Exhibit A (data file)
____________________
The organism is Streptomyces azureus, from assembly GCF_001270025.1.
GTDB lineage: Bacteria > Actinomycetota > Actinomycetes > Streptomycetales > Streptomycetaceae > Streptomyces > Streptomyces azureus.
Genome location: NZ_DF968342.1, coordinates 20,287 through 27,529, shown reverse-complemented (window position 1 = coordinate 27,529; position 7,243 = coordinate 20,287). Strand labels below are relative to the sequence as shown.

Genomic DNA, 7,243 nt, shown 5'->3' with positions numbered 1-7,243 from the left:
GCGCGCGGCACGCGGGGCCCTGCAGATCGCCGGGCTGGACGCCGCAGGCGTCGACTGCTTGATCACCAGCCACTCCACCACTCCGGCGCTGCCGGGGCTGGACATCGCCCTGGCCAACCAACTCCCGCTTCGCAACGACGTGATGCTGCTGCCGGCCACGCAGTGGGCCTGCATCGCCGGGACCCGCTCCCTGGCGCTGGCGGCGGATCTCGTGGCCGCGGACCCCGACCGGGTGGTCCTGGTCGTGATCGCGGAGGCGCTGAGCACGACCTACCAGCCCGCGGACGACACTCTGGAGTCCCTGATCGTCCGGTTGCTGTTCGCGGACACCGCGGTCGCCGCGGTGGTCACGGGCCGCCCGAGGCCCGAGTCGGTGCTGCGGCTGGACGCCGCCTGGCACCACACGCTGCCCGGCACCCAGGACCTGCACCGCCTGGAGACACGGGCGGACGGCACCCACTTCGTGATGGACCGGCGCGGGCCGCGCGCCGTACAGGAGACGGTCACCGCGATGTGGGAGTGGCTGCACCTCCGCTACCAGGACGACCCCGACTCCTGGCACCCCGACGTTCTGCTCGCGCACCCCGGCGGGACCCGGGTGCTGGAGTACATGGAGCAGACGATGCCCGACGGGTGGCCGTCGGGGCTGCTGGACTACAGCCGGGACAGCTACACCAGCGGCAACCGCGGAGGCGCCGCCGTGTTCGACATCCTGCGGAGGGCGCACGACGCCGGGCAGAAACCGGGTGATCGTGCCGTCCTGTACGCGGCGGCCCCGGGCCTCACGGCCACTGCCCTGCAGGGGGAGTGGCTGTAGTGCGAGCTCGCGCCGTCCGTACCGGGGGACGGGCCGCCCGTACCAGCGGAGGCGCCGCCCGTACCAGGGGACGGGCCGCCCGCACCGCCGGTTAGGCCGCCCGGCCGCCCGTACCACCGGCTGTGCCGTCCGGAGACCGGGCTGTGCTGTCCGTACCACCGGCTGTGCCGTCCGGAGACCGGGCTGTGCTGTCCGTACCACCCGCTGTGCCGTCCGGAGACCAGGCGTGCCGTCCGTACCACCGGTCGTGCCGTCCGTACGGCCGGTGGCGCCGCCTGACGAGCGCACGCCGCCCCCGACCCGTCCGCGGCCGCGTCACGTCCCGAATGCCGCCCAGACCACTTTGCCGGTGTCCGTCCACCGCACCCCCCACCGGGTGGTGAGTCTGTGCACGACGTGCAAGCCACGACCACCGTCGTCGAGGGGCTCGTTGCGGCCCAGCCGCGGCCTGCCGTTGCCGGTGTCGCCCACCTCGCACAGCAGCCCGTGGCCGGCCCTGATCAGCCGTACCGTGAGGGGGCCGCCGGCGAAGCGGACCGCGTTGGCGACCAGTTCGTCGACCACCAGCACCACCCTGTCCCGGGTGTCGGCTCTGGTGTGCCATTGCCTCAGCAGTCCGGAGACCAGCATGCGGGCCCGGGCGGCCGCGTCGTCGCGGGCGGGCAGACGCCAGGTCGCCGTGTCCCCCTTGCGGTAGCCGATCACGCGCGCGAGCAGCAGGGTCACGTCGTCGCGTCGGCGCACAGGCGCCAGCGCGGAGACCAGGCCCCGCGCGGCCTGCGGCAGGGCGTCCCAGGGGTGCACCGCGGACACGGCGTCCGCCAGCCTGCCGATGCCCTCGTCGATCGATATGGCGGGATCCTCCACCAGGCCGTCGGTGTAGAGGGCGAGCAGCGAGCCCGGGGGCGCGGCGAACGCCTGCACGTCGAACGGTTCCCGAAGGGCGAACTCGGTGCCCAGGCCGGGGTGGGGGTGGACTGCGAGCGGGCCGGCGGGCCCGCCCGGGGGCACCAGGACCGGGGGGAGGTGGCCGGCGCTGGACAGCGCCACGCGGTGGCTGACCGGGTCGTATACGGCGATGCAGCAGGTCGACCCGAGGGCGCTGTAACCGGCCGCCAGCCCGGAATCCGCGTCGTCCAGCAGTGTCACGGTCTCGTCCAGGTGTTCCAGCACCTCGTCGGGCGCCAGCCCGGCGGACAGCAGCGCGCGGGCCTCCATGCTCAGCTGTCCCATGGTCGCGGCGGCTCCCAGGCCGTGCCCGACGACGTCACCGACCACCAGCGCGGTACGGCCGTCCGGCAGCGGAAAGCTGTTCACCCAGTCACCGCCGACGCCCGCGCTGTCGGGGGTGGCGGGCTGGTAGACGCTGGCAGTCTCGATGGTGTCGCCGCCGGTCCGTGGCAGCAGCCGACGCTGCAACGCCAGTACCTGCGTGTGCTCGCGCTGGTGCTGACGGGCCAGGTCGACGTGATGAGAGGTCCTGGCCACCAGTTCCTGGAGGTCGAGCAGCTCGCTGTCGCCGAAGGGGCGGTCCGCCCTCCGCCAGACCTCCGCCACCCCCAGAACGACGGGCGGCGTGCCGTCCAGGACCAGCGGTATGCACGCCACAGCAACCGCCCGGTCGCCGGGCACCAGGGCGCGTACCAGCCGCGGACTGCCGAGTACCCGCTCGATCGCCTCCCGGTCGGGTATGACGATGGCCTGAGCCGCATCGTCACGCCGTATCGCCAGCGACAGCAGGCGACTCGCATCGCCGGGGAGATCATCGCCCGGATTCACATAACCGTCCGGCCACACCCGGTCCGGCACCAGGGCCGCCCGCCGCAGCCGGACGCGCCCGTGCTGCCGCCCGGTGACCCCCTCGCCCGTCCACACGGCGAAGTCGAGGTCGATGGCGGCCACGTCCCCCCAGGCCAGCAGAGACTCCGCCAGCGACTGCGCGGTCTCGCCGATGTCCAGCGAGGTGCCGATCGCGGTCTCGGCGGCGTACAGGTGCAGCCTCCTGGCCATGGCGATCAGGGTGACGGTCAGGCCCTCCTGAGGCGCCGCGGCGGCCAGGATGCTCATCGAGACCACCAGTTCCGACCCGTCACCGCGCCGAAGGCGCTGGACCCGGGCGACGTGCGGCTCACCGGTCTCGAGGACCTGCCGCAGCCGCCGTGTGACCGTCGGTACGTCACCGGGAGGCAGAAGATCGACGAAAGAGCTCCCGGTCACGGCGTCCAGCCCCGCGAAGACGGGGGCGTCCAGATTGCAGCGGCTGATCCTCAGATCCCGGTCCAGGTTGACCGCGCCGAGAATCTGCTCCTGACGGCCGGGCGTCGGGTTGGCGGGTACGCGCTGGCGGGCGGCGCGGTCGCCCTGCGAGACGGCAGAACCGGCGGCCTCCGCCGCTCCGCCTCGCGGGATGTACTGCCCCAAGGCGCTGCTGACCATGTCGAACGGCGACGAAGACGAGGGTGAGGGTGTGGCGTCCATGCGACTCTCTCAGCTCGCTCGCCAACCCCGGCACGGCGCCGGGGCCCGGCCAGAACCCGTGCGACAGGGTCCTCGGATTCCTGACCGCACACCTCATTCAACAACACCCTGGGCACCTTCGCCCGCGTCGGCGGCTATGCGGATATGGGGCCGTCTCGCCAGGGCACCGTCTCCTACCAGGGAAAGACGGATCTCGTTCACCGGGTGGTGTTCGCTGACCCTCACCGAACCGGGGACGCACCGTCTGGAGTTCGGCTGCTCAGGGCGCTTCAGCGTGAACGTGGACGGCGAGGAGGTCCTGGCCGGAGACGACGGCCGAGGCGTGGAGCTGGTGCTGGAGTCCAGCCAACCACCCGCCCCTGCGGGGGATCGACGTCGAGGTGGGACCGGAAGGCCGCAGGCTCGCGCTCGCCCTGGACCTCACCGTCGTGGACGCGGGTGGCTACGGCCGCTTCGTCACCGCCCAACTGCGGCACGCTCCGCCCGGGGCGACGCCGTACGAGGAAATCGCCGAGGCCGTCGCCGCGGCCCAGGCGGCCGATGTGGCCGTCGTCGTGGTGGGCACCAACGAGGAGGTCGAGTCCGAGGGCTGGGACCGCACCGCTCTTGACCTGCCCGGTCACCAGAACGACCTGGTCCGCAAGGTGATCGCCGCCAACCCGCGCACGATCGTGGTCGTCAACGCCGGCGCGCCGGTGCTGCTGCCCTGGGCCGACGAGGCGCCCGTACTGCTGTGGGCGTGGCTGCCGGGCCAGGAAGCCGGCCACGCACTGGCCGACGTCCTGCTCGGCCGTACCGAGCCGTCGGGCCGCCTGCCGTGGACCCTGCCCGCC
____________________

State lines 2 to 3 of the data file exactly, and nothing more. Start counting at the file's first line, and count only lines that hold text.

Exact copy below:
GTDB lineage: Bacteria > Actinomycetota > Actinomycetes > Streptomycetales > Streptomycetaceae > Streptomyces > Streptomyces azureus.
Genome location: NZ_DF968342.1, coordinates 20,287 through 27,529, shown reverse-complemented (window position 1 = coordinate 27,529; position 7,243 = coordinate 20,287). Strand labels below are relative to the sequence as shown.